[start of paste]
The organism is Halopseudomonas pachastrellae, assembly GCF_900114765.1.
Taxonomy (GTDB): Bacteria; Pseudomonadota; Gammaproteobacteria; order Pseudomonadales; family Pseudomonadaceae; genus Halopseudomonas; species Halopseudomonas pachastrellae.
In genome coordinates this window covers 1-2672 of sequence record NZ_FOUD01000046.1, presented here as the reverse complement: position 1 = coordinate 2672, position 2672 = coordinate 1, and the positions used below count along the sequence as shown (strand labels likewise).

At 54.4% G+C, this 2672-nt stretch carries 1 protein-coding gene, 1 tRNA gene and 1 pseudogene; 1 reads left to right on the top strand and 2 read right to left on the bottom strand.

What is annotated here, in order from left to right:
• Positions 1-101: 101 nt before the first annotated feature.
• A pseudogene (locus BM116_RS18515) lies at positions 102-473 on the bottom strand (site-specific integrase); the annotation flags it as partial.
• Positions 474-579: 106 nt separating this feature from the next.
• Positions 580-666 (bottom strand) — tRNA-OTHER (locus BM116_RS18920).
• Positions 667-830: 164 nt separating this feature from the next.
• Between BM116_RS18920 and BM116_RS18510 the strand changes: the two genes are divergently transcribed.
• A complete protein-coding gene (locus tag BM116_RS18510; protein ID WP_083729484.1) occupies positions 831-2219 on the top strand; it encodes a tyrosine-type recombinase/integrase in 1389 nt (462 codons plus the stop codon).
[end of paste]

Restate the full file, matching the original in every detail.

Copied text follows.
The organism is Halopseudomonas pachastrellae, assembly GCF_900114765.1.
Taxonomy (GTDB): Bacteria; Pseudomonadota; Gammaproteobacteria; order Pseudomonadales; family Pseudomonadaceae; genus Halopseudomonas; species Halopseudomonas pachastrellae.
In genome coordinates this window covers 1-2672 of sequence record NZ_FOUD01000046.1, presented here as the reverse complement: position 1 = coordinate 2672, position 2672 = coordinate 1, and the positions used below count along the sequence as shown (strand labels likewise).

At 54.4% G+C, this 2672-nt stretch carries 1 protein-coding gene, 1 tRNA gene and 1 pseudogene; 1 reads left to right on the top strand and 2 read right to left on the bottom strand.

What is annotated here, in order from left to right:
• Positions 1-101: 101 nt before the first annotated feature.
• A pseudogene (locus BM116_RS18515) lies at positions 102-473 on the bottom strand (site-specific integrase); the annotation flags it as partial.
• Positions 474-579: 106 nt separating this feature from the next.
• Positions 580-666 (bottom strand) — tRNA-OTHER (locus BM116_RS18920).
• Positions 667-830: 164 nt separating this feature from the next.
• Between BM116_RS18920 and BM116_RS18510 the strand changes: the two genes are divergently transcribed.
• A complete protein-coding gene (locus tag BM116_RS18510; protein ID WP_083729484.1) occupies positions 831-2219 on the top strand; it encodes a tyrosine-type recombinase/integrase in 1389 nt (462 codons plus the stop codon).